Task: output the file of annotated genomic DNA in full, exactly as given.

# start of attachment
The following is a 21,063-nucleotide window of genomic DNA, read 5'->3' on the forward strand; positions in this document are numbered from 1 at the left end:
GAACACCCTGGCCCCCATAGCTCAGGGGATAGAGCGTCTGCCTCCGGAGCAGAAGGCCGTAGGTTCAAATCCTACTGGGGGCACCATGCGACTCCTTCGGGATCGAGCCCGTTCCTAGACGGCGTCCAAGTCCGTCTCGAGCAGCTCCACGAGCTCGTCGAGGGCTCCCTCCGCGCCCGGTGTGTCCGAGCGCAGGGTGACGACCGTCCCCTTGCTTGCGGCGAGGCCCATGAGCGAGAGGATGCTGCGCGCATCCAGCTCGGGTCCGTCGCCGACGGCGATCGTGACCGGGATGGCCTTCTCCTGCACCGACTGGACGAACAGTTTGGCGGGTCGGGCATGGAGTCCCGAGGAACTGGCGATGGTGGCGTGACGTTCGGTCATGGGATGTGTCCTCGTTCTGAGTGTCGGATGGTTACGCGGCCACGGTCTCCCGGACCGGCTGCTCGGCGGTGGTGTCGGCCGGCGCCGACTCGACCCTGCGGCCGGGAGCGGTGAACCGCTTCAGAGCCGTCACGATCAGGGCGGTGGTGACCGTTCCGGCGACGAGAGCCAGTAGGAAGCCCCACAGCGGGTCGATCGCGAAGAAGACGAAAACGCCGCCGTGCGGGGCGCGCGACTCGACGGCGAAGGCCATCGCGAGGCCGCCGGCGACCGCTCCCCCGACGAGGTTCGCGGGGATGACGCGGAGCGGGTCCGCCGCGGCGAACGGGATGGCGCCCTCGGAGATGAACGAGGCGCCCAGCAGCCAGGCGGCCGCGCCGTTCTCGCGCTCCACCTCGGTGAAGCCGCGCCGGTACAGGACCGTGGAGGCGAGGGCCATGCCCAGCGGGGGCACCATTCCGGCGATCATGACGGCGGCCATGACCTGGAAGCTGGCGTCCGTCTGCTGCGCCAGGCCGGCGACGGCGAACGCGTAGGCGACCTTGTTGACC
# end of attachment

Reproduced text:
The following is a 21,063-nucleotide window of genomic DNA, read 5'->3' on the forward strand; positions in this document are numbered from 1 at the left end:
GAACACCCTGGCCCCCATAGCTCAGGGGATAGAGCGTCTGCCTCCGGAGCAGAAGGCCGTAGGTTCAAATCCTACTGGGGGCACCATGCGACTCCTTCGGGATCGAGCCCGTTCCTAGACGGCGTCCAAGTCCGTCTCGAGCAGCTCCACGAGCTCGTCGAGGGCTCCCTCCGCGCCCGGTGTGTCCGAGCGCAGGGTGACGACCGTCCCCTTGCTTGCGGCGAGGCCCATGAGCGAGAGGATGCTGCGCGCATCCAGCTCGGGTCCGTCGCCGACGGCGATCGTGACCGGGATGGCCTTCTCCTGCACCGACTGGACGAACAGTTTGGCGGGTCGGGCATGGAGTCCCGAGGAACTGGCGATGGTGGCGTGACGTTCGGTCATGGGATGTGTCCTCGTTCTGAGTGTCGGATGGTTACGCGGCCACGGTCTCCCGGACCGGCTGCTCGGCGGTGGTGTCGGCCGGCGCCGACTCGACCCTGCGGCCGGGAGCGGTGAACCGCTTCAGAGCCGTCACGATCAGGGCGGTGGTGACCGTTCCGGCGACGAGAGCCAGTAGGAAGCCCCACAGCGGGTCGATCGCGAAGAAGACGAAAACGCCGCCGTGCGGGGCGCGCGACTCGACGGCGAAGGCCATCGCGAGGCCGCCGGCGACCGCTCCCCCGACGAGGTTCGCGGGGATGACGCGGAGCGGGTCCGCCGCGGCGAACGGGATGGCGCCCTCGGAGATGAACGAGGCGCCCAGCAGCCAGGCGGCCGCGCCGTTCTCGCGCTCCACCTCGGTGAAGCCGCGCCGGTACAGGACCGTGGAGGCGAGGGCCATGCCCAGCGGGGGCACCATTCCGGCGATCATGACGGCGGCCATGACCTGGAAGCTGGCGTCCGTCTGCTGCGCCAGGCCGGCGACGGCGAACGCGTAGGCGACCTTGTTGACC